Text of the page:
• “Mr. Leigh was at Eastern State Hospital on a temporary detention order (TDO). The TDO was obtained after our medical contractor recommended Mr. Leigh be sent to a mental health facility for further evaluation,” Chesapeake Sheriff’s Office officials said.
  • Wilkerson is currently wanted on a felony probation violation. He was previously taken into custody in November 2020, after committing an armed robbery at a Food Lion in Currituck County, North Carolina, WAVY reported.
    • Wilkerson was charged with a litany of offenses, including 2 counts of conspiring to abduct by force without justification, 2 counts of felony possession of a firearm, 2 counts of conspiring to rob a residence, malicious stabbing, auto theft (grand larceny), disregarding a police command to stop, brandishing or pointing a firearm and carjacking.
  • James City County Police say they don’t believe Wilkerson is currently in James City County, but they have officers out looking for him. Police are also reportedly reaching out to Wilkerson’s friends and relatives, who may live out of state, in an effort to gather information about his whereabouts.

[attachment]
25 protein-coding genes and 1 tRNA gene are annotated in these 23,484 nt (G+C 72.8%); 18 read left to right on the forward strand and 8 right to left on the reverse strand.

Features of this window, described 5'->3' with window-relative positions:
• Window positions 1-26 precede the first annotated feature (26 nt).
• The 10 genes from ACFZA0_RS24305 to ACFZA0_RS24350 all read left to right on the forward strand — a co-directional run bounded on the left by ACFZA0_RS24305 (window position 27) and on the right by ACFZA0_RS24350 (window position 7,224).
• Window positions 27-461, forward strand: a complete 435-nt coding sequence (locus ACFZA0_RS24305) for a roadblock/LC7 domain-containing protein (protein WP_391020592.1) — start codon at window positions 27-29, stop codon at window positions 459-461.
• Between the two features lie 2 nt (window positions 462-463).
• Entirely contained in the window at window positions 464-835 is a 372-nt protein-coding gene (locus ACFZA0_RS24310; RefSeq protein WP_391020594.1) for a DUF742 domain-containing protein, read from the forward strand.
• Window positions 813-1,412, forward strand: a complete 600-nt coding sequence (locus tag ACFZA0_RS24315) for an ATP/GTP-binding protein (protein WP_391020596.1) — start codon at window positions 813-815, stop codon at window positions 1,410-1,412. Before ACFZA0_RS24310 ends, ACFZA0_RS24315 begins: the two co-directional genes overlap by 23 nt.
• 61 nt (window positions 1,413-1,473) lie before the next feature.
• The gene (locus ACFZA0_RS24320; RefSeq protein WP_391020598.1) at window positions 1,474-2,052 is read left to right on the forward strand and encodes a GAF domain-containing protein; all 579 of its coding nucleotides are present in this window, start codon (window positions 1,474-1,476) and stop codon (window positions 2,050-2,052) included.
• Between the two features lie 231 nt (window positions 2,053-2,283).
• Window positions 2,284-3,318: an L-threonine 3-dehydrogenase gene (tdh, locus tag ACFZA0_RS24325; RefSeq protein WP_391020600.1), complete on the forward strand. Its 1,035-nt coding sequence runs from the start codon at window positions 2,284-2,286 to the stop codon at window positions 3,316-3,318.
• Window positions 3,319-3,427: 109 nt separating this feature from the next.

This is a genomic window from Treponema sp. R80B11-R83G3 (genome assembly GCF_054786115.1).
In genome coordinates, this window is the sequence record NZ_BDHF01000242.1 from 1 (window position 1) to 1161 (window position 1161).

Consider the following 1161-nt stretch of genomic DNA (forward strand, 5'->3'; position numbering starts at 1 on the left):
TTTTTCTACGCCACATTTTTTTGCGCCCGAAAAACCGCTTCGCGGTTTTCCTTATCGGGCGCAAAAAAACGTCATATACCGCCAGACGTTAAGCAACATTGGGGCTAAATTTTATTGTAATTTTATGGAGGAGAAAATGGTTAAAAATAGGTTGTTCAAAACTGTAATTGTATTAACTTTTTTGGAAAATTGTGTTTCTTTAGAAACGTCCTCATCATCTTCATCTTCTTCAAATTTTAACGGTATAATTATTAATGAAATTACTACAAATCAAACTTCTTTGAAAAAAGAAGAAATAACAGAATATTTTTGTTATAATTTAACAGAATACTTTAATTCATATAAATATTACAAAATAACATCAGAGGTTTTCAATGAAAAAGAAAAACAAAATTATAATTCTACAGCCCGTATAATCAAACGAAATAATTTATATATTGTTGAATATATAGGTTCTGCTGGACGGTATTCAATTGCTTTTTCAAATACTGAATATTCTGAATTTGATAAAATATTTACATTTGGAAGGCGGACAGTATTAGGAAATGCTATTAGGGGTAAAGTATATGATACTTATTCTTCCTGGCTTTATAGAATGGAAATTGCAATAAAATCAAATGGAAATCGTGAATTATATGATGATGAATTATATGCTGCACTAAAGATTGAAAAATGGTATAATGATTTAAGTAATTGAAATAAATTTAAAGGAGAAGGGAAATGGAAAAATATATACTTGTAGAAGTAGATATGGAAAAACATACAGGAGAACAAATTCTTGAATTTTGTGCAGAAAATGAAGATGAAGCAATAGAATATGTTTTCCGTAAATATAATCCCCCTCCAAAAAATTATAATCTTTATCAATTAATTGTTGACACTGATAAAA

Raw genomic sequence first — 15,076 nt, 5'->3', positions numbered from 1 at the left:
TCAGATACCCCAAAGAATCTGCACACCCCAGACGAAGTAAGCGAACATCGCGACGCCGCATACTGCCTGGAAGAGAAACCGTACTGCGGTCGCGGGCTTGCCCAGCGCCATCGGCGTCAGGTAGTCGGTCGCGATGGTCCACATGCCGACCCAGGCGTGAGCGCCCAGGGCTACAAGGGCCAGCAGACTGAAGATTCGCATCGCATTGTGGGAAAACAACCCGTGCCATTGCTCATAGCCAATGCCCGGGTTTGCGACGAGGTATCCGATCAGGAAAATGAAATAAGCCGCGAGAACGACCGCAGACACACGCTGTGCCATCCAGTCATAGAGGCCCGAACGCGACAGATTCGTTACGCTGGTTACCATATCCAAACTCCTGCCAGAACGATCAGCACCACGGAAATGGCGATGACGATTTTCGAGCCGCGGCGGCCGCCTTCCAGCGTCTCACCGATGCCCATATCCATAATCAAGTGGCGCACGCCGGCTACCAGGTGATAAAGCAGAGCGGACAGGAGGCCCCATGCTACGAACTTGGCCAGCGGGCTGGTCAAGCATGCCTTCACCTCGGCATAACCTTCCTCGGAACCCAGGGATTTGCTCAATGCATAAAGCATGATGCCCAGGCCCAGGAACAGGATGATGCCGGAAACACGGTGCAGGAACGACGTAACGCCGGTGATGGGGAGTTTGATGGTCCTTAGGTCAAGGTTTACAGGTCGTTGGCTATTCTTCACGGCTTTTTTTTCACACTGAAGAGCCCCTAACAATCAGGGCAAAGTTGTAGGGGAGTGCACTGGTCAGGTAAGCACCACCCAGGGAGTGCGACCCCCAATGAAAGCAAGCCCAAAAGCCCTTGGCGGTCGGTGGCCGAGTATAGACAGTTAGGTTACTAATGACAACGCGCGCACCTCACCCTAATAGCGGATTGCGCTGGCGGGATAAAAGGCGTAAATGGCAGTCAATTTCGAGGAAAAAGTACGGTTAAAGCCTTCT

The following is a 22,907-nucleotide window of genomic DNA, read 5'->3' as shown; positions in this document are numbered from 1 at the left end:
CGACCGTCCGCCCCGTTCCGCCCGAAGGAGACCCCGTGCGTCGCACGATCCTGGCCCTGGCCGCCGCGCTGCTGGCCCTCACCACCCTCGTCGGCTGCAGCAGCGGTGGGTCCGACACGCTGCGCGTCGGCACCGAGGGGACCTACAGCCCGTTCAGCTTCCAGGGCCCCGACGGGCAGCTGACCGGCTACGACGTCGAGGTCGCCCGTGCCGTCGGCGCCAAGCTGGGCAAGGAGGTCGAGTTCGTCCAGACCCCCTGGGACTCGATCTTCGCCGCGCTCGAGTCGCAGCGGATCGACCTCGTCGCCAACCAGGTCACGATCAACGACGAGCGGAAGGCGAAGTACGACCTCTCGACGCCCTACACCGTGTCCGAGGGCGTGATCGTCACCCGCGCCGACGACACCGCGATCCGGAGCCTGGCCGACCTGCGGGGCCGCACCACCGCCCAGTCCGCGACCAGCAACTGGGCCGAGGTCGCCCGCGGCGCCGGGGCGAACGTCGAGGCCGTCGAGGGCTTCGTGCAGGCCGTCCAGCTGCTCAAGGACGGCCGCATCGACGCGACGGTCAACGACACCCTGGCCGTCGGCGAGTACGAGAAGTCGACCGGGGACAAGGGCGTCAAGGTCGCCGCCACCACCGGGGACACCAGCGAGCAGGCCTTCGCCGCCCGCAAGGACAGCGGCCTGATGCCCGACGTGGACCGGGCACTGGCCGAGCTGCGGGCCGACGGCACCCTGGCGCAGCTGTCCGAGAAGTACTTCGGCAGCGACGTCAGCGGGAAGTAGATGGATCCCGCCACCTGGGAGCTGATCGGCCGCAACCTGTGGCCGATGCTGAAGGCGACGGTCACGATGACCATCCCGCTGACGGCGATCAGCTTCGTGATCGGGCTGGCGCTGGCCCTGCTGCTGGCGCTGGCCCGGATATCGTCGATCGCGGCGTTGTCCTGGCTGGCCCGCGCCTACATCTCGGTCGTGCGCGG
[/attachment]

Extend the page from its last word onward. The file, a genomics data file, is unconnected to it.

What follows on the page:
• Eastern State Hospital is conducting an internal investigation into the escape to figure out how it happened, hospital spokeswoman Lauren Cunningham said.
  • The incident has also prompted Gov. Glenn Younkin to ask his Secretary of Health and Human Resources to conduct a review of the safety and security protocols used at the state’s mental health facilities, according to WTVR News 6.
    • Many local residents expressed dismay about the situation, saying the escape of the two men made them question how secure Eastern State really is.
    • “It’s something they need to be more careful about and there needs to be more security involved,” Grace Cornbrooks, a William & Mary student, told News 6. Cornbrooks added that her friends were nervous about the situation and locked all of their doors and windows.

Local residents expressed dismay upon hearing that two convicted felons escaped from Eastern State Hospital in James City County on Saturday night.